Frozen In Time: 20-Day Trek Through Siberian Winter (2004)

In 2004 Sveta Kovalchuk trekked for 20 days through Siberia. “We lived in tents, without a stove… 20 days we lived on a minimum amount of food,” she wrote to us. “Temperature all the time was minus-20 to minus-27 C.”

Kovalchuk moved to the United States, to Minnesota, two years ago with her young daughter. We know her from the local bike scene as well as her daring winter swimming habit (yes, as in swimming in un-frozen open stretches of lakes in the winter!).

The Siberia trip, which Kovalchuk describes as “20 days of adrenaline,” came to the surface last month when she submitted a photo to a GearJunkie contest. It was so stark and different (see the igloo image below) that we had to dig.

A shelter from the minus-20 degree cold

Kovalchuk revealed, “On the Siberia trek I had frostbite on my face, hands and feet. We built an igloo at an altitude of about 3,000 meters and we lived in it for two days. Then there was the ascent of Mount Munku-Sardyk. It was the most wonderful campaign in my life.”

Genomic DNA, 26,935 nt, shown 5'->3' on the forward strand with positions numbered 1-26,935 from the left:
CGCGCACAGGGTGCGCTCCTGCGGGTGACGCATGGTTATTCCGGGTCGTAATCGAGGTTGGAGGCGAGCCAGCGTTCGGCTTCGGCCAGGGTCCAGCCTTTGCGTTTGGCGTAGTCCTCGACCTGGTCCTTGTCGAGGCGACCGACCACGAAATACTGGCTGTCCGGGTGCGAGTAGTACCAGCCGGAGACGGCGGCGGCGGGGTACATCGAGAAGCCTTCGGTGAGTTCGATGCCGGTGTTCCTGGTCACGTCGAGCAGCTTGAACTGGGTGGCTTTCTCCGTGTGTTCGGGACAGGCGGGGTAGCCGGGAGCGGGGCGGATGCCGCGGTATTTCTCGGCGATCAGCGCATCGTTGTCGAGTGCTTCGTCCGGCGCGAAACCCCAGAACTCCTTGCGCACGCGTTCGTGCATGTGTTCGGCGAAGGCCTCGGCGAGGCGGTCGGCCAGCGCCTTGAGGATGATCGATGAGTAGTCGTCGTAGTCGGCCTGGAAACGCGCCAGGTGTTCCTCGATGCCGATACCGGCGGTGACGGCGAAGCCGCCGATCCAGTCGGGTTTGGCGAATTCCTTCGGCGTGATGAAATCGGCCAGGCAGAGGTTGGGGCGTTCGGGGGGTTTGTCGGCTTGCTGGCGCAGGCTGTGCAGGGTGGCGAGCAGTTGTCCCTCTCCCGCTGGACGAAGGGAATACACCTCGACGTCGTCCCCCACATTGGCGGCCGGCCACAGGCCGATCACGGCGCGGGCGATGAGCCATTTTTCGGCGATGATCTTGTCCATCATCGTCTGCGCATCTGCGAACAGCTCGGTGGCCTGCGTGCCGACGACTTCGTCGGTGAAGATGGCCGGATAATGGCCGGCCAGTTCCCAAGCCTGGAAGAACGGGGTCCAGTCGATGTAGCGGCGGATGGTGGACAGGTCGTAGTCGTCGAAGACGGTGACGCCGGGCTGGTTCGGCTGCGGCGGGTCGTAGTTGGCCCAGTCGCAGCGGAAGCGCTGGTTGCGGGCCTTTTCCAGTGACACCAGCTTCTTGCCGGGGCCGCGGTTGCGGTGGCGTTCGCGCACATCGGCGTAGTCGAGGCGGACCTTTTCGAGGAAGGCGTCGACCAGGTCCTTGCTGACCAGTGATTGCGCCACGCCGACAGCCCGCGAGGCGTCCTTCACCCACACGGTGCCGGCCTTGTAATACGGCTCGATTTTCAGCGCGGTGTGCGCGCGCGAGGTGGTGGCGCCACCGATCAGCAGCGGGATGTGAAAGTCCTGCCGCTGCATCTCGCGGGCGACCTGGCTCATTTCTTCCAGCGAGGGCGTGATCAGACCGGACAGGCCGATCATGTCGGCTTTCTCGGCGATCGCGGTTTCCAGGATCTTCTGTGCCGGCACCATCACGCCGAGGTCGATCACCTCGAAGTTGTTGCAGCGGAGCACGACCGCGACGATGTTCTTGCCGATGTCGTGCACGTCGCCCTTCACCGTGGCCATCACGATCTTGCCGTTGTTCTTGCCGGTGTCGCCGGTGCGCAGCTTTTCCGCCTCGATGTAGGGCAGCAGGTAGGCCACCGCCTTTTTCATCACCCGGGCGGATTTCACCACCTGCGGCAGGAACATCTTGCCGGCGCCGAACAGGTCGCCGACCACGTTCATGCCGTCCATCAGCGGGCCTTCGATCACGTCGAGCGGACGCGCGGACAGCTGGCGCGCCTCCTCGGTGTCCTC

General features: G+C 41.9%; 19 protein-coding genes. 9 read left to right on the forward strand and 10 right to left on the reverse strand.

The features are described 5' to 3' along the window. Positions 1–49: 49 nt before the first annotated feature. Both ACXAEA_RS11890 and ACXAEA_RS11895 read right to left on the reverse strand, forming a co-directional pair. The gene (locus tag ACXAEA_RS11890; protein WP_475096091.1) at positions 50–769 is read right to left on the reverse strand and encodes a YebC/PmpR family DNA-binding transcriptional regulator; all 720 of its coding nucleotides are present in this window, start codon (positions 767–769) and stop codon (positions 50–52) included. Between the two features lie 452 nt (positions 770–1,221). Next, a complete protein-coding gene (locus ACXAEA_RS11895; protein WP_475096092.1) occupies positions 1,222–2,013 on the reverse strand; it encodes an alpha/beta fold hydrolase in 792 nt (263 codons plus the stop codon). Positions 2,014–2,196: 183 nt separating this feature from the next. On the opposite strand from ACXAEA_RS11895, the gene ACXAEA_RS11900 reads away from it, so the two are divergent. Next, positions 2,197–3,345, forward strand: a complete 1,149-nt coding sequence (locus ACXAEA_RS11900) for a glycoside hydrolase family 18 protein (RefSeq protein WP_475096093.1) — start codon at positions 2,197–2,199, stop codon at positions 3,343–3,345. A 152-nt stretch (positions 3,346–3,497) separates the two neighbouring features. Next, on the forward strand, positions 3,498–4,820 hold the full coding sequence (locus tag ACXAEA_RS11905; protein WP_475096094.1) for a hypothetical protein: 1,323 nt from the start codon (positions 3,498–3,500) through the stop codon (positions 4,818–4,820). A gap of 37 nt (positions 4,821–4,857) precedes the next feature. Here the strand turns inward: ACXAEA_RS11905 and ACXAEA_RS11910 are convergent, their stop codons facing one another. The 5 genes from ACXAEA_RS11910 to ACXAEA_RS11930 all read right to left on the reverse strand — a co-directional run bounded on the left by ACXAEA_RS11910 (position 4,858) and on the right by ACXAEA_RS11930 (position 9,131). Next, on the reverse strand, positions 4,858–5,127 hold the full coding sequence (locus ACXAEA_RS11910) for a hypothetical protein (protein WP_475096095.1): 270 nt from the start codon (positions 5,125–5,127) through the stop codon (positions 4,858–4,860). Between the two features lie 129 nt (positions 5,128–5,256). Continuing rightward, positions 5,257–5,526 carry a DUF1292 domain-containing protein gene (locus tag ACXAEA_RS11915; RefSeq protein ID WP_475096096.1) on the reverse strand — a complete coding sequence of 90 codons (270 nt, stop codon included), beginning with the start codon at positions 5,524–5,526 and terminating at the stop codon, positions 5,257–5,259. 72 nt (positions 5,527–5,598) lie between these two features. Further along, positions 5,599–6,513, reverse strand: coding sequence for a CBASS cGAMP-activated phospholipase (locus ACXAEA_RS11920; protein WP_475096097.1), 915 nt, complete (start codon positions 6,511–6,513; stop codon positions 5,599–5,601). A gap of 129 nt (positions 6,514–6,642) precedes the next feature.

These images below, scanned from photos taken nine years ago, capture that wonder and the frozen, desolate world Siberia is in the heart of the Russian winter.

—Stephen Regenold

For three weeks the group trekked through remote winter wilderness

Sveta Kovalchuk

Siberian trekking group

Into the woods somewhere deep in Siberia

Ice axes and big packs in the mountains

Kicking steps toward the summit of Mount Munku-Sardyk

Remote mountain top

View from summit

Anchors on a rappel

“Energy food”

Wilderness cabin provides respite from Siberian cold

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Stephen Regenold is Founder and Editor-In-Chief of GearJunkie, which he launched as a nationally-syndicated newspaper column in 2002. As a journalist and writer, Regenold has covered the outdoors industry for nearly two decades, including as a correspondent for the New York Times. A father of four small kids, Regenold and his wife live in Minneapolis.

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